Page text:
Observations of internal wave enhancements in an area of strong mesoscale variability in the southwestern East Sea (Japan Sea)

Suyun Noh, Seoul National University, Seoul, South Korea and SungHyun Nam, Seoul National University, Research Institute of Oceanography, Seoul, Korea, Republic of (South)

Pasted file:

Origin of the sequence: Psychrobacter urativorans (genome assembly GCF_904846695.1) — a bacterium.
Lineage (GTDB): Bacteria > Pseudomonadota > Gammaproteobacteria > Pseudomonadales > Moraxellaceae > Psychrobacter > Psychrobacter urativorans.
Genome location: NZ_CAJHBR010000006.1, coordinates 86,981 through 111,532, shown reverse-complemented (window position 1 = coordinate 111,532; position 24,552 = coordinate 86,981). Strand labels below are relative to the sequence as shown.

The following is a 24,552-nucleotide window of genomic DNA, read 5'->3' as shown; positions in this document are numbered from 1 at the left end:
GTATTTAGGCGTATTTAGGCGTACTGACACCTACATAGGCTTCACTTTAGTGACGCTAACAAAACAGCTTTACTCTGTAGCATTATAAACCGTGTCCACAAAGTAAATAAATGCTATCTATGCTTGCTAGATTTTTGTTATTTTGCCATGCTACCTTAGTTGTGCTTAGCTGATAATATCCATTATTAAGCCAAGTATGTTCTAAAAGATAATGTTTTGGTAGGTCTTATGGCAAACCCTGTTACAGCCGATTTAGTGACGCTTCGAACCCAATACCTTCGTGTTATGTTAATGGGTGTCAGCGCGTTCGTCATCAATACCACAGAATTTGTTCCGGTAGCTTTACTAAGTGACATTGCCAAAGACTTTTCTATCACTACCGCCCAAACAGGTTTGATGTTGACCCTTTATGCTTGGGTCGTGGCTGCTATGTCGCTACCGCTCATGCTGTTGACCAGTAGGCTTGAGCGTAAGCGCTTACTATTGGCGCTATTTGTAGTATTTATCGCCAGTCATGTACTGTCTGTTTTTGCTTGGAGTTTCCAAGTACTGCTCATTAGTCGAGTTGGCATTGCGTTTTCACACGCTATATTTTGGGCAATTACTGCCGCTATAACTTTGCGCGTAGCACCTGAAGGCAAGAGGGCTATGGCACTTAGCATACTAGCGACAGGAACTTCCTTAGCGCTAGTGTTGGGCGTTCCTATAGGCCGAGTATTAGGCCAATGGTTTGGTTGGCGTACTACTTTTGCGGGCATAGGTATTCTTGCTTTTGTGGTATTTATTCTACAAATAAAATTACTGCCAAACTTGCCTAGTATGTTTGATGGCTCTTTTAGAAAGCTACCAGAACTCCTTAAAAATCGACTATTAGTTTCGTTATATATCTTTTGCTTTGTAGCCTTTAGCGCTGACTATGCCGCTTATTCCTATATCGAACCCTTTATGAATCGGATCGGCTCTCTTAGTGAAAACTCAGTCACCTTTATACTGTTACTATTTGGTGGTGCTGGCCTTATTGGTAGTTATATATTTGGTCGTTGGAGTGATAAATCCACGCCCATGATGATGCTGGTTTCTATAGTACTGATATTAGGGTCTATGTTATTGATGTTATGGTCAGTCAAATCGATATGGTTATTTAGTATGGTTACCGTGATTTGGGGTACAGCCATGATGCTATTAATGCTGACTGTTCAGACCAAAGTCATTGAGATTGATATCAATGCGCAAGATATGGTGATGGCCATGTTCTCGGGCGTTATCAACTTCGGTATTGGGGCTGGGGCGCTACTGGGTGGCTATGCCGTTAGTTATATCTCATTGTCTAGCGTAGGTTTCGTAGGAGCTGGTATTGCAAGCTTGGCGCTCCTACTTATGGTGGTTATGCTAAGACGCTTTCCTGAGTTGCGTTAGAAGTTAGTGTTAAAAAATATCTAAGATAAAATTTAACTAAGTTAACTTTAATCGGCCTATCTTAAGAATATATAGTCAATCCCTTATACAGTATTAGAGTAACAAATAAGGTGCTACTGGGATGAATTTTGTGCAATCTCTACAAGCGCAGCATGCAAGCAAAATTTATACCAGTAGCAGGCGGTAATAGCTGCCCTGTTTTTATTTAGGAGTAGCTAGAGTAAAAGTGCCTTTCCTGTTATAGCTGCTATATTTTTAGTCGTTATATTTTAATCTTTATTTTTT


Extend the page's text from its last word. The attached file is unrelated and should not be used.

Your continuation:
Oceanic inertio-gravity waves or internal waves are ubiquitous in the stratified, rotating ocean, and play a key role in providing a significant portion of energy to induce turbulent mixing, and redistributing energy and materials in the ocean. A subsurface moored time-series observation in the southwestern East Sea (Japan Sea) revealed that five episodic enhancements of internal waves were led by surface wind forcing and interaction processes among mesoscale circulation, near-inertial internal waves (NIWs), and semidiurnal internal tides (SDITs). In the upper 360 m, there were significant temporal variations of stratification-normalized horizontal kinetic energies (HKEs) of NIWs, SDITs, and continuum frequency waves (CFWs) between July and December 2003. The HKEs of NIWs were enhanced due to surface generation and interior propagation interacting with mesoscale strain and vorticity fields via wave capture process. High SDIT HKEs were observed between 53 to 360 m when the SDITs generated at northern slope of Korea Strait propagate northward and refract onto the mooring site due to mesoscale waveguide. The HKEs of CFWs significantly increased when and where the interactions between NIWs and mesoscale circulation and between NIWs and SDITs were onset. The important roles of mesoscale strain and vorticity on the internal wave field and wave-wave interaction processes are discussed to better account for the enhancements of NIWs, SDITs, and CFWs. This study supports significant impact of the mesoscale background fields and wave-wave interaction processes on the enhancements of internal waves.